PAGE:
When it comes to fiberglass, there’s good news and there’s
bad news. The good news: fiberglass is a strong material that’s ideal for boats
in many ways, helping you get decades of enjoyment out of a single boating purchase.
The bad news: fiberglass is so durable that it often outlives its own paint
job. That means you’re likely going to need to have your boat painted or
re-painted if you want it to continue looking its best throughout its lifetime.
Here are our tips painting a fiberglass boat.
Step One: Clear the
Usually, the tips here recommend waxing your boat for more
protection on your boat’s hull. But when painting a fiberglass boat, that layer
of wax over the gel coat can get in the way of proper paint adherence. Using a
commercial solvent, you can remove the wax from your fiberglass and prepare it
for a proper paint job.
Consider purchasing our
for this step. This cleans out your boat’s surface if you have any
uncured polysulfide sealant, for example, and is safe to use on fiberglass.
Once you have the wax safely removed, you can use the
opportunity to repair any dings along the fiberglass with
Fix Repair Putty.
Smooth it out and give it ample time to cure—the putty can be painted over
easily. Keep in mind: you may have to use a power sander to fully smooth out
the putty before painting.
Step Two: Apply the
Getting paint to adhere to fiberglass for the long haul will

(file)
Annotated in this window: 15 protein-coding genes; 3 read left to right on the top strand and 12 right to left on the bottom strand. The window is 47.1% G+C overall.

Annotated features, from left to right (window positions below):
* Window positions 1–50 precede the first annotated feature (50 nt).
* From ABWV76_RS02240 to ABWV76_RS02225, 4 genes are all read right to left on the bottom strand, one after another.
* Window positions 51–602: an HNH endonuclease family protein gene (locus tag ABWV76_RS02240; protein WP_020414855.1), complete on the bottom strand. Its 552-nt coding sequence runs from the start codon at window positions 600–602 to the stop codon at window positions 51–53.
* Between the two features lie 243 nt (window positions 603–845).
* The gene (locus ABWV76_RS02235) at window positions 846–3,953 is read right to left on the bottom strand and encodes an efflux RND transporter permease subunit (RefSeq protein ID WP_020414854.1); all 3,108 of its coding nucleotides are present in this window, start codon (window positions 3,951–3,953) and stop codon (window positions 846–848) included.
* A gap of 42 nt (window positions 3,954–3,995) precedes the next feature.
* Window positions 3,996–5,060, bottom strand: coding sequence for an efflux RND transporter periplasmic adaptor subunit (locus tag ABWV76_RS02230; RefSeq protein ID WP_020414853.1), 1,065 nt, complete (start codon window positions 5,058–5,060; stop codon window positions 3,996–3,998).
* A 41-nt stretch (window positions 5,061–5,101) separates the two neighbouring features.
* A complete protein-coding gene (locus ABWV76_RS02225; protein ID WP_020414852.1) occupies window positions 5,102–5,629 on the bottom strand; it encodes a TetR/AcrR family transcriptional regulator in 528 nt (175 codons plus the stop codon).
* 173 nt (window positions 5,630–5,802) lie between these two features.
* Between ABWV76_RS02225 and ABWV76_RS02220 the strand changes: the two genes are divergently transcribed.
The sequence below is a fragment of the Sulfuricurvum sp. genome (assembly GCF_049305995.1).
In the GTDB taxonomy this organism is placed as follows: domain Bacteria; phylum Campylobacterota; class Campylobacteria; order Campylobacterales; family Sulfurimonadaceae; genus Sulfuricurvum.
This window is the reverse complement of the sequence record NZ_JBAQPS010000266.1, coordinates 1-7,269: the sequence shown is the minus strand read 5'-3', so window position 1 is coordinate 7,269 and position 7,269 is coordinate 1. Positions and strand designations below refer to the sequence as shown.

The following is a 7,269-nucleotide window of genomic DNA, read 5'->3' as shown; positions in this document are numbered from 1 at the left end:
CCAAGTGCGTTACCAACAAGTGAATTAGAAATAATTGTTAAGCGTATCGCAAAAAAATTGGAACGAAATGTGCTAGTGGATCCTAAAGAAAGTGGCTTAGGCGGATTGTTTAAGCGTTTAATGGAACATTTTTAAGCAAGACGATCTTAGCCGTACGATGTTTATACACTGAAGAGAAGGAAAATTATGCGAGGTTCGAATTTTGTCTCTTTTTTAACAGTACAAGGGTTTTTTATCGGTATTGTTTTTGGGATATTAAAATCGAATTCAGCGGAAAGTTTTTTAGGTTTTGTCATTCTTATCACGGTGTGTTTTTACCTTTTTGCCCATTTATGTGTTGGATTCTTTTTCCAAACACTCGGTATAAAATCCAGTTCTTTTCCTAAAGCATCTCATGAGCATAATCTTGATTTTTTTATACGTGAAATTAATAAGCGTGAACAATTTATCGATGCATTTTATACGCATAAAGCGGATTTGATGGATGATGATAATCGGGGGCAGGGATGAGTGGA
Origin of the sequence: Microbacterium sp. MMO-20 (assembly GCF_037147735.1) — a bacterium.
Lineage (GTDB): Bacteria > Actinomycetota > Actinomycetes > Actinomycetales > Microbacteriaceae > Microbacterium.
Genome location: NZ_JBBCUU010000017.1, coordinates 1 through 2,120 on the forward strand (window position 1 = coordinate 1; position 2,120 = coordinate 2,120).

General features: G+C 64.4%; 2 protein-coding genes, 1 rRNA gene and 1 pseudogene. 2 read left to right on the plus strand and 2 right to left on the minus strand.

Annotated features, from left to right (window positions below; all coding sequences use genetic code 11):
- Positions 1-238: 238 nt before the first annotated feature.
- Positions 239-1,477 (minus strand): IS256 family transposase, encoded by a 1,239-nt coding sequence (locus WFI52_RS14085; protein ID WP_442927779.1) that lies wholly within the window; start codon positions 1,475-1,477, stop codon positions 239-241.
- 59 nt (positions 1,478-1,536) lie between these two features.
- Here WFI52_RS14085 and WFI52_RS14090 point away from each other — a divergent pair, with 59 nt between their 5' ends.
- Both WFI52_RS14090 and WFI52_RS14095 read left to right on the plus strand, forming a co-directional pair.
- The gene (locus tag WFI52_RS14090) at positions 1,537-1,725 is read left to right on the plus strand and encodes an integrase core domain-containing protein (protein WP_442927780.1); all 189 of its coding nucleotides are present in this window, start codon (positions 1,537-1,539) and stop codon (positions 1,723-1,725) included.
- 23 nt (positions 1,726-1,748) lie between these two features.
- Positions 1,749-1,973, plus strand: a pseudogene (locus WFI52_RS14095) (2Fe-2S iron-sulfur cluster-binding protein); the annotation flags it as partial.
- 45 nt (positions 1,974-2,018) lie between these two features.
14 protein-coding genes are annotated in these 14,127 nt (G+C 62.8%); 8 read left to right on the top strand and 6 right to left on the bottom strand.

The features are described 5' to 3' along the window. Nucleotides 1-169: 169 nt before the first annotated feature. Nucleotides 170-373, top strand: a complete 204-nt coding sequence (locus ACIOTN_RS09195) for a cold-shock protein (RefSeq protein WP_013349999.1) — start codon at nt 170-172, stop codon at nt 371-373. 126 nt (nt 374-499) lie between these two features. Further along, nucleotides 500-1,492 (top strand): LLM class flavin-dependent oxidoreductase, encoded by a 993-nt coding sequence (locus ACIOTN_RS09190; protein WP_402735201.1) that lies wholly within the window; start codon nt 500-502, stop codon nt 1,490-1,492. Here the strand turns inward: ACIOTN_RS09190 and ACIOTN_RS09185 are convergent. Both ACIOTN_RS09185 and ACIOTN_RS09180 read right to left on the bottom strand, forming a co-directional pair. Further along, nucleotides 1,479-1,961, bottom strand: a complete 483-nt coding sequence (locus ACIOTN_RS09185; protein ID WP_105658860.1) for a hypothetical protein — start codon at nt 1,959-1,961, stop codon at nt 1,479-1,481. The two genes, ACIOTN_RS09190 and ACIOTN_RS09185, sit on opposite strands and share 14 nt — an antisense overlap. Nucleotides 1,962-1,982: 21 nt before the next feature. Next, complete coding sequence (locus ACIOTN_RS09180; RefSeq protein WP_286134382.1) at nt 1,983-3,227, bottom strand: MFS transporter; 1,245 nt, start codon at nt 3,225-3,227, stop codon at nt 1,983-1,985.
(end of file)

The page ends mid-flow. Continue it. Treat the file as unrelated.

require priming. Once your area is safe, clean, and dry, apply the primer
(sometimes called a “tie coat”) over the gel coat. You can use either a brush
or a roller for this, but the goal is to have a thin, even coat of primer
everywhere on the fiberglass where you’ll end up painting.
Step Three: Paint
Finally, it’s time to paint. When painting a fiberglass boat
that is smaller, you should generally be able to handle this yourself. Keep in
mind, however, that many professionals will use multiple painters to ensure
proper coverage and a thin, even coat. Typically, the first painter will use a
roller to apply the paint while the second painter uses a tool such as a brush
to give the coat its proper finish. If you’re doing the painting yourself, keep
in mind that the goal is simple: a consistent coat.
Now comes one of the most difficult parts: waiting. Your
boat should be in a well-protected, dry area for the time being.
Step Four: Wax
Only once your
new coat of paint is dry will you be able to apply a product like
Life Wax for its long-term
protection. After your wax is applied, your boat should be freshly
painted and protected from issues like the sun and debris.
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Browse the rest of
boat cleaning and
to find the essential materials to help keep your boat
looking great. That will leave you free to enjoy a healthy fiberglass
hull—painted in a vivid color—for years to come.
Note: Always follow manufacturer’s instructions and always test on sealants for compatability prior to painting the whole boat.